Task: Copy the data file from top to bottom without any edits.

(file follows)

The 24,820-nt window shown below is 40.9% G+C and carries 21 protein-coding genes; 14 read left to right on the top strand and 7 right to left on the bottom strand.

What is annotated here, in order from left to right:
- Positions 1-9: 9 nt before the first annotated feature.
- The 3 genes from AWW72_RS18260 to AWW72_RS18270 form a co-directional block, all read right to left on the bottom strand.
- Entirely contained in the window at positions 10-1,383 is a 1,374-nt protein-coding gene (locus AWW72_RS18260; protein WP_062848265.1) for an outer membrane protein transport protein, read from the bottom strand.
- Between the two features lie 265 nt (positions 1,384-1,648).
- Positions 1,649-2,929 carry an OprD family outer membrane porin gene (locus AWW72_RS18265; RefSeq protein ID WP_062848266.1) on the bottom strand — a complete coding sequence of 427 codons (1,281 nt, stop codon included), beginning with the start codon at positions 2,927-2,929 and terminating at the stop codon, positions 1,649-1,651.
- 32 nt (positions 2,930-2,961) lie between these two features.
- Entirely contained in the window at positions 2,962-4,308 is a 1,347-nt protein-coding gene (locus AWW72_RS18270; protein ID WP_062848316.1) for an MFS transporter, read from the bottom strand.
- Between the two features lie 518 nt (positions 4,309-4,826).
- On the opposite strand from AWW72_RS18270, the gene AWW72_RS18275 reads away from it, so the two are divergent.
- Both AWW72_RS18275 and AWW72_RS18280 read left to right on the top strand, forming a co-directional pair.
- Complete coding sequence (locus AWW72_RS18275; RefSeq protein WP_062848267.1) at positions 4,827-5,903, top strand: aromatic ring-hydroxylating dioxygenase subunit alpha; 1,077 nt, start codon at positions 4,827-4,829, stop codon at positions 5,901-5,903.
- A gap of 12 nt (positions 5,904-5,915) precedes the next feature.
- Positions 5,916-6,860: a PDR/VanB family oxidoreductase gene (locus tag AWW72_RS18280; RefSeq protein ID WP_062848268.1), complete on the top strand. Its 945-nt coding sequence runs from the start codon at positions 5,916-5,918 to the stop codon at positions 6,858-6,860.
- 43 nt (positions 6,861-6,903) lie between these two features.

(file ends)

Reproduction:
The 24,820-nt window shown below is 40.9% G+C and carries 21 protein-coding genes; 14 read left to right on the top strand and 7 right to left on the bottom strand.

What is annotated here, in order from left to right:
- Positions 1-9: 9 nt before the first annotated feature.
- The 3 genes from AWW72_RS18260 to AWW72_RS18270 form a co-directional block, all read right to left on the bottom strand.
- Entirely contained in the window at positions 10-1,383 is a 1,374-nt protein-coding gene (locus AWW72_RS18260; protein WP_062848265.1) for an outer membrane protein transport protein, read from the bottom strand.
- Between the two features lie 265 nt (positions 1,384-1,648).
- Positions 1,649-2,929 carry an OprD family outer membrane porin gene (locus AWW72_RS18265; RefSeq protein ID WP_062848266.1) on the bottom strand — a complete coding sequence of 427 codons (1,281 nt, stop codon included), beginning with the start codon at positions 2,927-2,929 and terminating at the stop codon, positions 1,649-1,651.
- 32 nt (positions 2,930-2,961) lie between these two features.
- Entirely contained in the window at positions 2,962-4,308 is a 1,347-nt protein-coding gene (locus AWW72_RS18270; protein ID WP_062848316.1) for an MFS transporter, read from the bottom strand.
- Between the two features lie 518 nt (positions 4,309-4,826).
- On the opposite strand from AWW72_RS18270, the gene AWW72_RS18275 reads away from it, so the two are divergent.
- Both AWW72_RS18275 and AWW72_RS18280 read left to right on the top strand, forming a co-directional pair.
- Complete coding sequence (locus AWW72_RS18275; RefSeq protein WP_062848267.1) at positions 4,827-5,903, top strand: aromatic ring-hydroxylating dioxygenase subunit alpha; 1,077 nt, start codon at positions 4,827-4,829, stop codon at positions 5,901-5,903.
- A gap of 12 nt (positions 5,904-5,915) precedes the next feature.
- Positions 5,916-6,860: a PDR/VanB family oxidoreductase gene (locus tag AWW72_RS18280; RefSeq protein ID WP_062848268.1), complete on the top strand. Its 945-nt coding sequence runs from the start codon at positions 5,916-5,918 to the stop codon at positions 6,858-6,860.
- 43 nt (positions 6,861-6,903) lie between these two features.